Take the 2-minute tour ×
MathOverflow is a question and answer site for professional mathematicians. It's 100% free, no registration required.

Hi,

I know that $\mathrm{GL}(n,\mathbb{Z})$ has an element of order $m$ iff $\Phi(m)\leq n$, where $\Phi(m) = \varphi(m)$ if $p_1^{\alpha_1}\neq 2$ or $m=2$, $\Phi(m) = \varphi(m)-1$ if $p_1^{\alpha_1}= 2$ or $m\not=2$, and $\varphi$ is Euler totient.

From there I can show that the maximum order of a element of finite order in $\mathrm{GL}(n,\mathbb{Z})$, $f(n)$ statisfies $\displaystyle \lim_{n\to \infty} \frac{\ln f(n)}{\sqrt{n\ln n}} =1$.

Here is my question:

Can we find the asymptotic behavior of $f(n)$ (and not $\ln \bigl(f(n)\bigr)$)?

share|improve this question
1  
What's $p_1^{\alpha_1}$? My guess is that $p_1$ is the smallest prime dividing $m$ and $\alpha_1$ is its exponent. So $\Phi(m) = \phi(m) - 1$ if m is congruent to 2 mod 4, and $\Phi(m) = \phi(m)$ otherwise. –  Michael Lugo Feb 12 '10 at 15:06
    
Yes Michael, this is correct $p_1$ is the smallest prime dividing $m$ and $\alpha_1$ is its exponent. –  Portland Feb 12 '10 at 15:10
    
What is $\Phi(m)$ when $m$ is odd or a multiple of 4? Both branches of the definition seem to apply in these cases. And your result already is about asymptotic behaviour of $f(n)$. I suppose you want a better estimate? Can you indicate how good an estimate you need? –  Harald Hanche-Olsen Feb 12 '10 at 15:23
    
He wants to estimate $f(n)$ to within a constant factor. The given estimate is much looser than that. –  Greg Kuperberg Feb 12 '10 at 15:30
1  
The symmetric group $S_n$ can be represented by the permutation matrices, so your $f(n)$ grows at least as fast as the maximal order $a(n)$ of a permutation of $n$ elements; it turns out that $\lim_{n \to \infty} \log a(n)/\sqrt{n \log n} = 1$ (see research.att.com/~njas/sequences/A000793). So another logical question is to ask how $a(n)$ and $f(n)$ are related. –  Michael Lugo Feb 12 '10 at 19:11

2 Answers 2

See MR1655470 (99m:20111) on MathSciNet.

share|improve this answer

From the fact you're citing, it looks like

$$ f(n) = \max \{ m : \Phi(m) \le n \}. $$

For example, $\Phi(30) = 7$ and $\Phi(m) \ge 11$ for all $m \ge 31$ (note that since $\phi(n) \ge \sqrt{n}$ we only need to check finitely many values!) -- so $f(7) = f(8) = f(9) = f(10) = 30$.

Now, consider the fact that $$ \lim \inf \phi(n) {\log \log n \over n} = e^{-\gamma} $$ which is equation (20) in this Mathworld article. Of course this holds if we replace $\phi$ by $\Phi$.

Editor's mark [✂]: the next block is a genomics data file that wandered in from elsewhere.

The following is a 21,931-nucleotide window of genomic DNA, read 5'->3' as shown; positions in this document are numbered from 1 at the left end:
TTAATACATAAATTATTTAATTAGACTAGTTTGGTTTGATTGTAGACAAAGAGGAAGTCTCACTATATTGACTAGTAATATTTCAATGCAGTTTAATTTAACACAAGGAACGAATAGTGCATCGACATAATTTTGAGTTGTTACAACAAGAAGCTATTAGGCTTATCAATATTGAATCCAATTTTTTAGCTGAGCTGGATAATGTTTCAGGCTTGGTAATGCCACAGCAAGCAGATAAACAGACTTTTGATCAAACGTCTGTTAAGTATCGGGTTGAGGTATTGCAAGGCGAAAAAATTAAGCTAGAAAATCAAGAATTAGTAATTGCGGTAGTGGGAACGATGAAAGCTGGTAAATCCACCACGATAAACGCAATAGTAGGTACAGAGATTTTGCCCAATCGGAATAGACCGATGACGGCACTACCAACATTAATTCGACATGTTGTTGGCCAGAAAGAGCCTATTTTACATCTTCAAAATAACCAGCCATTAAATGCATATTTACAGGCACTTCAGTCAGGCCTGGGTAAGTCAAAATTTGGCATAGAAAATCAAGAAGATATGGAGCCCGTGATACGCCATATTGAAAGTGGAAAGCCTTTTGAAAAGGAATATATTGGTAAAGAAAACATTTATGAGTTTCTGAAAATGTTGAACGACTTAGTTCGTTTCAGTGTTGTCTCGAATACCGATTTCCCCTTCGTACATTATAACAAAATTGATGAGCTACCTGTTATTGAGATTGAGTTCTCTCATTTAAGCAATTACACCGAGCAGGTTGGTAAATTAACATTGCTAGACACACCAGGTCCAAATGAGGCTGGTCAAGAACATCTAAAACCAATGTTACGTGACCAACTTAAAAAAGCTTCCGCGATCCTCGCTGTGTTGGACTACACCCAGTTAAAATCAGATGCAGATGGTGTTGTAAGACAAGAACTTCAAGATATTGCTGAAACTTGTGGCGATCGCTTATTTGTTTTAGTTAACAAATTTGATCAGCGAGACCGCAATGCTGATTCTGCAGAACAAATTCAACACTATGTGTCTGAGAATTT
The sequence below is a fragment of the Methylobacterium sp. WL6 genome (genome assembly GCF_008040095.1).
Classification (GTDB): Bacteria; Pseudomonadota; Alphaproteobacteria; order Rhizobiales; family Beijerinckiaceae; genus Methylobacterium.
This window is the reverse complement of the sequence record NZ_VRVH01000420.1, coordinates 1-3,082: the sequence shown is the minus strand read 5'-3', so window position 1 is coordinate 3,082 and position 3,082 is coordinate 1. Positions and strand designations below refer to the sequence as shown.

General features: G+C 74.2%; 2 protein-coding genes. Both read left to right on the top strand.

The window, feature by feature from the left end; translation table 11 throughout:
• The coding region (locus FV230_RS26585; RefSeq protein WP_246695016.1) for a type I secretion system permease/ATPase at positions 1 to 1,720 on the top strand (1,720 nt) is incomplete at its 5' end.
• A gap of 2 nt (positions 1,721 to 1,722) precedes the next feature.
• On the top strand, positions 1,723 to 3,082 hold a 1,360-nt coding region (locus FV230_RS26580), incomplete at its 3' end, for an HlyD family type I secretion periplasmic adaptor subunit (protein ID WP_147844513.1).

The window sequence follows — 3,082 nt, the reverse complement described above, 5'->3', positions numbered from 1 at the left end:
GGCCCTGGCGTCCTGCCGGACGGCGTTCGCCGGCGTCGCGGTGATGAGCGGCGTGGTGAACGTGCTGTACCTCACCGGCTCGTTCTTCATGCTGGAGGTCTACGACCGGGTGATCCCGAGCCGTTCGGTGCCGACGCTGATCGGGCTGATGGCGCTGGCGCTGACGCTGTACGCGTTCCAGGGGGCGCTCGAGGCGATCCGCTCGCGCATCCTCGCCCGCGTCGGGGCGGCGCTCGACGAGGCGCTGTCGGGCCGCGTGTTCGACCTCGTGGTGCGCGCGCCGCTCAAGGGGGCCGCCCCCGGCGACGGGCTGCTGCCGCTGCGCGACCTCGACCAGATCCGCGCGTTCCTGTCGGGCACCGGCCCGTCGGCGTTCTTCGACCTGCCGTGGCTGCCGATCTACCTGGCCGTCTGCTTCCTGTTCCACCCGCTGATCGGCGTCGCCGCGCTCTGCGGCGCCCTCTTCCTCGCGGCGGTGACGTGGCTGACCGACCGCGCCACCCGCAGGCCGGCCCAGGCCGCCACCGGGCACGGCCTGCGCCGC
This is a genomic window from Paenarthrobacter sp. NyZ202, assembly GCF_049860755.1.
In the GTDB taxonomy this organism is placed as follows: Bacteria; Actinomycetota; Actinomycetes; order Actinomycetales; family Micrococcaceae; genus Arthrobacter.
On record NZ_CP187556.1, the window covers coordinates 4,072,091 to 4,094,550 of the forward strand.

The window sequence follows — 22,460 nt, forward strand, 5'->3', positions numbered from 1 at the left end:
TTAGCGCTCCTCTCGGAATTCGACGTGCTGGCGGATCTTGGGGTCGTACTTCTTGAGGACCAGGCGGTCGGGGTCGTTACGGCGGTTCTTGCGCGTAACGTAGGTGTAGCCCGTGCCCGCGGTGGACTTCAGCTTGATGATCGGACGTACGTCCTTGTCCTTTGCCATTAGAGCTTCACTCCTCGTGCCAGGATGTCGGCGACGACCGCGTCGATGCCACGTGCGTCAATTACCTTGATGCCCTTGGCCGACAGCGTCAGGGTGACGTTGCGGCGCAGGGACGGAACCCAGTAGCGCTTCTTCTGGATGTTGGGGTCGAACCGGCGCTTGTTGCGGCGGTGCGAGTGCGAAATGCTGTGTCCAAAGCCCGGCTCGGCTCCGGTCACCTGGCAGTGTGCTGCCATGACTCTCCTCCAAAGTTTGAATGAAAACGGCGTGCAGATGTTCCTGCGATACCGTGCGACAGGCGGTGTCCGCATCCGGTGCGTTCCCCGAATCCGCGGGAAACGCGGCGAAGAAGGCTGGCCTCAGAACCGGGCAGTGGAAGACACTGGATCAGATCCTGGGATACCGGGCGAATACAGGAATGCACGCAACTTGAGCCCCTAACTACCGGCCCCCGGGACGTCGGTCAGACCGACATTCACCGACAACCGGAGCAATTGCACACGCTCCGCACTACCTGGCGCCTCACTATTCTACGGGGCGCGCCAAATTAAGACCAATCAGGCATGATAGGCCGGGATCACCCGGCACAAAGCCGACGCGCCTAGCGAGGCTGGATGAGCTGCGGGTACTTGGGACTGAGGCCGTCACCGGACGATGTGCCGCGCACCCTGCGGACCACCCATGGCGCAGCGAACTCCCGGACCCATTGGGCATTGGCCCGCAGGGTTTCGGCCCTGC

So $f(n)$ should grow like the inverse of the function $$ n \to {e^{-\gamma} n \over \log \log n} $$. It appears, then, that $f(n) \sim e^\gamma n \log \log n$ as $n \to \infty$.

Unfortunately this disagrees with your estimate. One of us is wrong somewhere.

EDIT: I believe my argument is basically right, but the original fact was stated incorrectly. From the paper of Levitt that Stanley pointed to, we should actually have

$$ \Phi( p_1^{\alpha_1} \cdots p_k^{\alpha_k}) = \phi(p_1^{\alpha_1}) + \cdots + \phi(p_k^{\alpha_k}) - [k \equiv 2 \mod 4] $$

and so $\Phi(x)$ is usually much smaller than $\phi(x)$ -- therefore $f$ grows much faster than I said it did.

share|improve this answer
    
Thank you Michael, I think $\ln f(n) \sim \sqrt{n \ln n}$ is right, it appears in several articles, e.g. "On the Maximum Order of Torsion Elements in GL(n, Z) and Aut(Fn)" by Gilbert Levitt and Jean-Louis Nicolas –  Portland Feb 12 '10 at 15:53
    
Are you sure the switch from $\phi$ to $\boldsymbol{\Phi}$ is justified? That sounds fishhy to me. –  Ben Webster Feb 12 '10 at 16:04
    
$\phi(n)$ and $\Phi(n)$ only differ by at most 1, so $\phi(n) (\log \log n)/n$ and $\Phi(n) (\log \log n)/n$ differ by only a vanishing amount for large $n$. I think the problem with my argument is something more serious. –  Michael Lugo Feb 12 '10 at 18:10

Your Answer

 
discard

By posting your answer, you agree to the privacy policy and terms of service.

Not the answer you're looking for? Browse other questions tagged or ask your own question.